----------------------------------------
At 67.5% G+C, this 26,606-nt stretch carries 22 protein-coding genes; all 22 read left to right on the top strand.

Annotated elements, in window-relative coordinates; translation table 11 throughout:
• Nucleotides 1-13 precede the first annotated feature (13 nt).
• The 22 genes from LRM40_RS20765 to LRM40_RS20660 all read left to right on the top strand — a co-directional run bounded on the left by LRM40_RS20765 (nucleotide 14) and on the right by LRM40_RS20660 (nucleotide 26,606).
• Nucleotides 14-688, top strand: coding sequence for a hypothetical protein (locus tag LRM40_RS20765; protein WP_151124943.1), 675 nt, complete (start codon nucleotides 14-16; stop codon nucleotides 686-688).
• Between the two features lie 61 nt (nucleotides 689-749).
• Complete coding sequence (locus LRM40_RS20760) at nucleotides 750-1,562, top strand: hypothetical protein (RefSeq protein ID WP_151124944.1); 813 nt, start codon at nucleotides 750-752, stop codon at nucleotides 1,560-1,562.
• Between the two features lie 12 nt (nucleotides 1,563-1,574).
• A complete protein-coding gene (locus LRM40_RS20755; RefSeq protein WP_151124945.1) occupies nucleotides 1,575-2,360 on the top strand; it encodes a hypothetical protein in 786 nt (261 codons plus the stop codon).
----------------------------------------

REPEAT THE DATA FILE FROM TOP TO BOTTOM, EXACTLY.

At 67.5% G+C, this 26,606-nt stretch carries 22 protein-coding genes; all 22 read left to right on the top strand.

Annotated elements, in window-relative coordinates; translation table 11 throughout:
• Nucleotides 1-13 precede the first annotated feature (13 nt).
• The 22 genes from LRM40_RS20765 to LRM40_RS20660 all read left to right on the top strand — a co-directional run bounded on the left by LRM40_RS20765 (nucleotide 14) and on the right by LRM40_RS20660 (nucleotide 26,606).
• Nucleotides 14-688, top strand: coding sequence for a hypothetical protein (locus tag LRM40_RS20765; protein WP_151124943.1), 675 nt, complete (start codon nucleotides 14-16; stop codon nucleotides 686-688).
• Between the two features lie 61 nt (nucleotides 689-749).
• Complete coding sequence (locus LRM40_RS20760) at nucleotides 750-1,562, top strand: hypothetical protein (RefSeq protein ID WP_151124944.1); 813 nt, start codon at nucleotides 750-752, stop codon at nucleotides 1,560-1,562.
• Between the two features lie 12 nt (nucleotides 1,563-1,574).
• A complete protein-coding gene (locus LRM40_RS20755; RefSeq protein WP_151124945.1) occupies nucleotides 1,575-2,360 on the top strand; it encodes a hypothetical protein in 786 nt (261 codons plus the stop codon).